This is as simple as baking the chocolate pastry and then crumbling them in a food processor or by giving them a good bash in a zip bag with a rolling pin. Sprinkle over or on the sides of desserts and voilà you have a Masterchef style dessert 🙂

Hope this gets you going with your adventure using Paneton’s Chocolate Pastry!

A tale of two tarts: salted caramel or hazelnut?


1. Chocolate mousse, hazelnut and nutella tart 2. Salted caramel, chocolate mousse and strawberries tart

It’s the school holidays and J wanted to make chocolate mousse, while I wanted to test out my newly purchased Gobel tart rings. I usually make tarts with ganache but thought hey I could use mousse! We discussed the elements and J came up with a plan, a cross-sectional drawing of her mousse design.

After a bit of debate, we had two ideas:

  1. Chocolate mousse, hazelnut, Nutella tart
  2. Salted caramel, chocolate mousse and strawberries tart

For the hazelnut tart, a thin layer of Nutella (you can of course use chocolate ganache) was spread on the base of the tart, then a thin layer of roasted hazelnut paste and then topped with the chocolate mousse.

For the salted caramel tart, a thin layer of salted caramel was first spread on the base of the tart, then topped with chocolate mousse. Some freeze dried strawberries were added to give a contrasting taste to the sweet and salty caramel.

For both, cocoa nibs, crunchy chocolate pearls and feuilletine shards were added for texture.

I like how I can do the components separately (to fit in with school holiday activities) and then assemble right before serving.

Hope you will enjoy these!

Sweet almond tart base
Makes 10 x 9″ ring tart bases
DSC_6794
200g all-purpose (plain) flour
40g ground almonds
100g icing sugar
100g butter, cold and cubed
1 egg (I use size 8)

  1. Sift and combine all the dry ingredients in a large bowl.
  2. Add the butter and ‘rub in’, working the butter into the dry ingredients with your fingertips until it resemble small crumbs
  3. Add the egg and incorporate it into the dry ingredients.
  4. Work the dough lightly by gathering the dough with your fingertips and folding it over with a downward push of your palm. Work quickly and lightly, till it comes together.
  5. Wrap up the dough inside a folded sheet of baking paper, gently roll flat with a rolling pin and refrigerate until firm, about 30 minutes.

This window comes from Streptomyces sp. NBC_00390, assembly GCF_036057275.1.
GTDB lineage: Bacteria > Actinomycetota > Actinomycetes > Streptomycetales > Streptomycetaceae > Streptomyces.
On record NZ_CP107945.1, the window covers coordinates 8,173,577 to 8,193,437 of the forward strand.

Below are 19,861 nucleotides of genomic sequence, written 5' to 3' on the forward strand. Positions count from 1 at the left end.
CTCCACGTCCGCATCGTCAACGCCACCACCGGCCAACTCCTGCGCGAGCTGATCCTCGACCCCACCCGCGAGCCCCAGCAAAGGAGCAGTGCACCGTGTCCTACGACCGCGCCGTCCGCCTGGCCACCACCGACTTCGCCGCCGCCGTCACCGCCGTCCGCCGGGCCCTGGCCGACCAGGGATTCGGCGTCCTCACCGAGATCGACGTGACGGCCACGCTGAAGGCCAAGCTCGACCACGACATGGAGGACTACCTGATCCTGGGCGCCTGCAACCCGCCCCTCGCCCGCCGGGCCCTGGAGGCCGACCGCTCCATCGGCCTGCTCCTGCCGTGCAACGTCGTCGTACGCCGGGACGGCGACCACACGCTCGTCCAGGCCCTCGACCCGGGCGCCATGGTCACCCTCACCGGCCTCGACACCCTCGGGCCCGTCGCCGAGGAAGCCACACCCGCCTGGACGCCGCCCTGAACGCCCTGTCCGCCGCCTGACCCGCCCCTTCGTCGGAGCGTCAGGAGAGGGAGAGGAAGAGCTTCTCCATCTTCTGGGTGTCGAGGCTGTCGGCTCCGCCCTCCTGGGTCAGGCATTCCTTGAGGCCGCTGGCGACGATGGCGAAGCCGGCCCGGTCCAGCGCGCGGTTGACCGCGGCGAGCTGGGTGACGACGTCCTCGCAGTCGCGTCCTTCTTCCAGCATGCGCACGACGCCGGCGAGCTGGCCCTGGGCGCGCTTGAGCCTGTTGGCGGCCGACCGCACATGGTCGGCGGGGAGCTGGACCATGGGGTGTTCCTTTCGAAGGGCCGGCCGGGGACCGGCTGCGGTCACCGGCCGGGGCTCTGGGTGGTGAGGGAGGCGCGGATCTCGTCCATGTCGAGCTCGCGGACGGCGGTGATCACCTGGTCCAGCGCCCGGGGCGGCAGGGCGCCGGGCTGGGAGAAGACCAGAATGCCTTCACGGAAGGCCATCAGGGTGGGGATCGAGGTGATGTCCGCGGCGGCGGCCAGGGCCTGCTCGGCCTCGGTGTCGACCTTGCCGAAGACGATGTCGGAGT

6. While the dough is resting, prepare the tart rings by buttering them.
  7. When the dough is ready, lightly sprinkle some flour on your bench or chopping board.
  8. Roll out the dough on the board with a rolling pin to a thickness of 2-3mm. You may need to add more flour to keep it from sticking as it is a very soft dough.
  9. Cut out a circle of dough larger than your ring and place onto the buttered tart ring or mould.
  10. Press well onto the sides. Use a glass to flatten the bottom and sides to ensure you have straight edges.
  11. Cut off excess dough by going over the top of the tart ring with the rolling pin.
  12. Pinch the edges up slightly.
  13. Prick holes at the base with a fork.
  14. Rest in the fridge for 30 – 60 minutes to stop it from shrinking.
  15. Preheat the oven to 180C.
  16. Using ceramic baking beads or rice, blind bake at 180 degrees C for 15-20 minutes or when browned all over. Set aside to cool completely

1. Chocolate mousse, hazelnut and nutella tart 2. Salted caramel, chocolate mousse and strawberries tart

Putting it all together
Chocolate mousse, hazelnut, Nutella tart

  • Cooled tart base
  • Nutella (or melted chocolate)
  • Roasted hazelnut paste (Equagold)
  • Chocolate mousse (Mousse recipe)
  • On the top – Chocolate crunchy shards, pearls, cocoa nibs

Salted caramel, chocolate mousse and strawberries tart

1. Chocolate mousse, hazelnut and nutella tart 2. Salted caramel, chocolate mousse and strawberries tart

These turn out more rustic than elegant 😉 still delicious regardless!